Last week's announcement that John Hancock Financial Services was selling independent broker-dealer Signator Investors Inc., with 1,800 advisers and about $50 billion in assets, to Advisor Group did not come as much of a surprise.
Industry rumors had been swirling for several months that Signator was on the block, with John Hancock regarded as yet another insurance company with no interest in the low-margin, high-risk retail brokerage business.
One question hanging over the deal is whether Advisor Group's primary owner, Lightyear Capital, still has interest — or the financial wherewithal — to pursue Cetera Financil Group, the prized brokersage property on the market right now.
Cetera, with 8,000 brokers and advisers, could fetch a price as high as $1.5 billion.
As to whether Lightyear still has an appetite for Cetera, which it apparently did just a few weeks ago, let's look at two more questions before arriving at an answer.
First, does Lightyear Capital have the cash to spend on another acquisition, particularly one as sizable as Cetera? With 8,000 brokers and advisers, Cetera could fetch a price as high as $1.5 billion.
Next, do Lightyear and Advisor Group have the determination and experience to pull off another deal?
Leading off, the money.
Terms of the Signator acquisition were not released, but recent history and a bit of back-of-the envelope math peg the firm's value at roughly $160 million.
That's about half of what LPL Financial paid Jackson National, also an insurance company, for National Planning Holdings, an independent broker-dealer network roughly twice the size of Signator, that it bought last summer.
If Lightyear paid John Hancock in that neighborhood for Cetera, it likely has plenty of cash for another purchase, even one as large as Cetera. Industry bankers and executives routinely comment about the loads of capital in the market right now chasing deals to buy broker-dealers and RIAs. Lightyear's coffers were likely not depleted by buying Signator.
Next up, the deal makers at Lightyear and Advisor Group.
Industry veteran Donald Marron, founder and chairman of Lightyear Capital, has a history of pulling off such deals.
In 2010, Lightyear Capital bought a network of broker-dealers from the Dutch insurer ING for an undisclosed price and rechristened the group Cetera (Yes, the same Cetera it is now said to be pursuing.)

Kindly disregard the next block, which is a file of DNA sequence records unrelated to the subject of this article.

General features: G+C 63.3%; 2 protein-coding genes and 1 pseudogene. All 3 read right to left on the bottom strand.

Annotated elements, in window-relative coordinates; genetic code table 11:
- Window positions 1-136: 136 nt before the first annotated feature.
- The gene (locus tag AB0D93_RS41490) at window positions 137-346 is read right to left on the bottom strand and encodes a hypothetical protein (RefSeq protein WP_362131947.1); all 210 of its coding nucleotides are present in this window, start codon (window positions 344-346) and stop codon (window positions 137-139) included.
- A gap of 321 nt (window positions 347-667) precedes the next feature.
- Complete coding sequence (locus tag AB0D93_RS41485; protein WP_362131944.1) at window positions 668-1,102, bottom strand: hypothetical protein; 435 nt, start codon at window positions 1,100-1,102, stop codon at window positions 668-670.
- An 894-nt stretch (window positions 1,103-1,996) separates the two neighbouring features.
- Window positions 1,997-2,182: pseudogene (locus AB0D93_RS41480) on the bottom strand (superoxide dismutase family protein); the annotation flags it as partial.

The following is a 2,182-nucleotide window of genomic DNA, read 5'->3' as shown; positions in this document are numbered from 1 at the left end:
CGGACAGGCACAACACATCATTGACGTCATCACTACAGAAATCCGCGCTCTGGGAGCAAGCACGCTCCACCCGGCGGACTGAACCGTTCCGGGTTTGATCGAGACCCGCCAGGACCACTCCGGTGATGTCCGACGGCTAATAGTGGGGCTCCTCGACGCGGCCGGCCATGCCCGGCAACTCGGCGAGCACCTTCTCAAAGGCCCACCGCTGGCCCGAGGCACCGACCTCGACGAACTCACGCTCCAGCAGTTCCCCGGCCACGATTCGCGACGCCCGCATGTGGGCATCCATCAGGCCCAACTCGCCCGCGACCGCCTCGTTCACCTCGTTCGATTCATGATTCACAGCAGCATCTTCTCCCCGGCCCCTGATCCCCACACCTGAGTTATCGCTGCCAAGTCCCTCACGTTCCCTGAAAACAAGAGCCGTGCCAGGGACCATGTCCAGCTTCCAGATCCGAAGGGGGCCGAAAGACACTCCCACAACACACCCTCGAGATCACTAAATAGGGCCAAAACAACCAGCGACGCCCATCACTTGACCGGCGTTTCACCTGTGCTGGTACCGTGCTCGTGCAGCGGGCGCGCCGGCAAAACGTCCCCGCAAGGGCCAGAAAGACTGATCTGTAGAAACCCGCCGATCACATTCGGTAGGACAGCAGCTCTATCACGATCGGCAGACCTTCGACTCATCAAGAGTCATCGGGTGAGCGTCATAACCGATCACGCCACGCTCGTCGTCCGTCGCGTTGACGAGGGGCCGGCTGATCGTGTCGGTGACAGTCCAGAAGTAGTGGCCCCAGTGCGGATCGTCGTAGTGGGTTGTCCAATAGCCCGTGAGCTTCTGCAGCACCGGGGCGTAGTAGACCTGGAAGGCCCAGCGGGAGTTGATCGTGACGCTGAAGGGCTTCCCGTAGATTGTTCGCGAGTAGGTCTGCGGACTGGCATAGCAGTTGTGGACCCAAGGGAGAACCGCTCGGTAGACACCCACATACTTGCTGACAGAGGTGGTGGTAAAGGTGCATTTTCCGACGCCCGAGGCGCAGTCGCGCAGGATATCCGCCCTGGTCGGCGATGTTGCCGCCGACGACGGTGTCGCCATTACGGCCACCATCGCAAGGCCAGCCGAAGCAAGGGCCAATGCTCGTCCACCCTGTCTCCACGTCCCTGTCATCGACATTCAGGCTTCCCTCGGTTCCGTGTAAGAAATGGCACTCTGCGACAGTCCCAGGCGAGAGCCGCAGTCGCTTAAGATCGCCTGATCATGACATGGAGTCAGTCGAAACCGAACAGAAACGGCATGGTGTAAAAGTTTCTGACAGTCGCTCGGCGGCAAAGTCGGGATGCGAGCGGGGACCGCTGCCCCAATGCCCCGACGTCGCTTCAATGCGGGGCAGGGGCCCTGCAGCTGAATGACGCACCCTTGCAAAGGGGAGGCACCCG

Four years later, Lightyear Capital sold Cetera for $1.1 billion in cash to RCS Capital Corp., or RCAP, the defunct brokerage once controlled by former nontraded real estate investment trust czar Nicholas Schorsch.
Lightyear, along with Canadian pension manager PSP Investments, bought Advisor Group in early 2016.
Valerie Brown, executive chairman of Advisor Group's board, has been pulling off deals for years. She was CEO of Cetera when it was acquired by RCAP, and was at the head of Cetera in 2013 when it acquired MetLife's two independent broker-dealers, Tower Square Securities and Walnut Street Securities.
"I'm guessing Advisor Group and Lightyear are still interested, and in the hunt for Cetera," said Jodie Papike, president of Cross-Search, a recruiting firm. More intriguing to her is how such a merger would work.
"Signator is being rolled up into Royal Alliance (one of Advisor Groups's four broker-dealers). How would you merge such a massive acquisition like Cetera with other broker-dealers? Or would you leave them to work independently?"
Advisor Group spokesperson Olivia Gagnon declined to comment. "We're not in the business of commenting on speculation," she said.
The independent broker-dealer industry will continue to consolidate, and Advisor Group and Lightyear are well positioned to buy more firms. Look for them to stay in the race for Cetera.